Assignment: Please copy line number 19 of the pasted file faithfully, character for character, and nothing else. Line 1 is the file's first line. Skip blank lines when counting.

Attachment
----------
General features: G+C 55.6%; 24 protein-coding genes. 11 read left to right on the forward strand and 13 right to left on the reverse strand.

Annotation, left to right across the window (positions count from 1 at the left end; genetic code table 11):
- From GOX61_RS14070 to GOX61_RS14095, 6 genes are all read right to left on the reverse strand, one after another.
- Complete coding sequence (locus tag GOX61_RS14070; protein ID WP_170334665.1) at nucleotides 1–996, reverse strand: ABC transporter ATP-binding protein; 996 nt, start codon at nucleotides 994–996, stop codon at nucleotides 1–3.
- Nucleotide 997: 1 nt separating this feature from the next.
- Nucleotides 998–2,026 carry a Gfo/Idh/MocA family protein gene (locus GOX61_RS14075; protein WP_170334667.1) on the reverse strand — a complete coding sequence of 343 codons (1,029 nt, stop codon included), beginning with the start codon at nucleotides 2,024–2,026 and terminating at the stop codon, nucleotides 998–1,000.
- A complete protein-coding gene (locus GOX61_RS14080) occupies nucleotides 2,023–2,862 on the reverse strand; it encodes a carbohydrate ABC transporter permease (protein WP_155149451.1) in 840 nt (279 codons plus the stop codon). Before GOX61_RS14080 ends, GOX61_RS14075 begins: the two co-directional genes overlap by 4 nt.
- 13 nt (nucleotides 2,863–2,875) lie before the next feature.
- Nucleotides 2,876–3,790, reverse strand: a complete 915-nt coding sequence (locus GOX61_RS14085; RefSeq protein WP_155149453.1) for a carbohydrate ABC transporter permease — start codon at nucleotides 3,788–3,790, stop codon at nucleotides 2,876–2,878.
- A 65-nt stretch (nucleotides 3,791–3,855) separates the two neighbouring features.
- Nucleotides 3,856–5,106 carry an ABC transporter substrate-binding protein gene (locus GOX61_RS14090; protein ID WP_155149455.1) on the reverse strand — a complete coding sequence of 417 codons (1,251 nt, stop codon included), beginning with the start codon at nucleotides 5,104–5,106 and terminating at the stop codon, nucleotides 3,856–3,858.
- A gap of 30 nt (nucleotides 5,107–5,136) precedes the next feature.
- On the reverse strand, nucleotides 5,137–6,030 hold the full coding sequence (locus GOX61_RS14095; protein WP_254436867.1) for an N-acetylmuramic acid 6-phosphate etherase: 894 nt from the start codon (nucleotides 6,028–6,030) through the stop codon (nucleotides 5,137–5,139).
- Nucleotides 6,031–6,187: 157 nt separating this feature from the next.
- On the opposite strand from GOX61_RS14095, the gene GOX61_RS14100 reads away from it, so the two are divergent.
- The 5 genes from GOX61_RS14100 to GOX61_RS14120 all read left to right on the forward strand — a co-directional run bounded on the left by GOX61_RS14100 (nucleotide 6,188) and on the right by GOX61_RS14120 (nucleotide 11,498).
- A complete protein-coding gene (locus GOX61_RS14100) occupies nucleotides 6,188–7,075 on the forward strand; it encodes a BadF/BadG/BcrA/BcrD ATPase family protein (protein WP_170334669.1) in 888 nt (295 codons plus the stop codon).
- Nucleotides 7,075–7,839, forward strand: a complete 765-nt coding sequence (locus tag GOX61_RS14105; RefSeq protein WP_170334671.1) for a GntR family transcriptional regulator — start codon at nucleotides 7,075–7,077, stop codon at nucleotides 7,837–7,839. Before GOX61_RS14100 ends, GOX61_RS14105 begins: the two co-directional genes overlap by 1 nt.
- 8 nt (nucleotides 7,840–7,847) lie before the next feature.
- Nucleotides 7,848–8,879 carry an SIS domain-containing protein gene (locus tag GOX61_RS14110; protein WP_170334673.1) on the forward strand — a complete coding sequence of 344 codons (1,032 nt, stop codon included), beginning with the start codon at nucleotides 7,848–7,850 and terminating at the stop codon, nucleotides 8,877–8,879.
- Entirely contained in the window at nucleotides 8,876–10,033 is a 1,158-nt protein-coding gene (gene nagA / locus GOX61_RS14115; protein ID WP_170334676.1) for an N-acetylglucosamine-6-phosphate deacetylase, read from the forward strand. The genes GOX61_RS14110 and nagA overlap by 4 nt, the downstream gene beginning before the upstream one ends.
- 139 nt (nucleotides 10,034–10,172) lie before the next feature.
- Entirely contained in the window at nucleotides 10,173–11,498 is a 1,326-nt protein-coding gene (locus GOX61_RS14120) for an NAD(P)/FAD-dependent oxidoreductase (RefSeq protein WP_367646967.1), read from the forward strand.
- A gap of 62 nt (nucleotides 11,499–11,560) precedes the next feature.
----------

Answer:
- 8 nt (nucleotides 7,840–7,847) lie before the next feature.